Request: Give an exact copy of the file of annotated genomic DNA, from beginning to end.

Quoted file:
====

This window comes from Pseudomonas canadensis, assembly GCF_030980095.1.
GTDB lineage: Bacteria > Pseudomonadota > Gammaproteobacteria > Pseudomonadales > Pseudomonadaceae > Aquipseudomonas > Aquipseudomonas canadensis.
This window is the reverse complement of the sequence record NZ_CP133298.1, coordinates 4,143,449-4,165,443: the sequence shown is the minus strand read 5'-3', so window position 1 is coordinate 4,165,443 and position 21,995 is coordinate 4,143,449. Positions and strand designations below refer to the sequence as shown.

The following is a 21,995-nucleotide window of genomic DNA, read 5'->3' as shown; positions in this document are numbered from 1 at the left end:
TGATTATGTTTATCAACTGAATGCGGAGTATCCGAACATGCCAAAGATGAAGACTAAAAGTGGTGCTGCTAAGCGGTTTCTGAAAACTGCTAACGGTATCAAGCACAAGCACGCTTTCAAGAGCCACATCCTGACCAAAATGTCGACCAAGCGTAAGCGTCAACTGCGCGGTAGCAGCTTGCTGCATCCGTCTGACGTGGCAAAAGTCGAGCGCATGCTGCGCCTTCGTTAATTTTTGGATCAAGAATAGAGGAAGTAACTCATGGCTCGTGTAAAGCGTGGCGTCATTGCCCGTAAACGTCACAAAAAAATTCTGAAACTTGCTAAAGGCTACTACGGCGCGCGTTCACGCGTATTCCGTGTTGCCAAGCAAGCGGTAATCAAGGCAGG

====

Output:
This window comes from Pseudomonas canadensis, assembly GCF_030980095.1.
GTDB lineage: Bacteria > Pseudomonadota > Gammaproteobacteria > Pseudomonadales > Pseudomonadaceae > Aquipseudomonas > Aquipseudomonas canadensis.
This window is the reverse complement of the sequence record NZ_CP133298.1, coordinates 4,143,449-4,165,443: the sequence shown is the minus strand read 5'-3', so window position 1 is coordinate 4,165,443 and position 21,995 is coordinate 4,143,449. Positions and strand designations below refer to the sequence as shown.

The following is a 21,995-nucleotide window of genomic DNA, read 5'->3' as shown; positions in this document are numbered from 1 at the left end:
TGATTATGTTTATCAACTGAATGCGGAGTATCCGAACATGCCAAAGATGAAGACTAAAAGTGGTGCTGCTAAGCGGTTTCTGAAAACTGCTAACGGTATCAAGCACAAGCACGCTTTCAAGAGCCACATCCTGACCAAAATGTCGACCAAGCGTAAGCGTCAACTGCGCGGTAGCAGCTTGCTGCATCCGTCTGACGTGGCAAAAGTCGAGCGCATGCTGCGCCTTCGTTAATTTTTGGATCAAGAATAGAGGAAGTAACTCATGGCTCGTGTAAAGCGTGGCGTCATTGCCCGTAAACGTCACAAAAAAATTCTGAAACTTGCTAAAGGCTACTACGGCGCGCGTTCACGCGTATTCCGTGTTGCCAAGCAAGCGGTAATCAAGGCAGG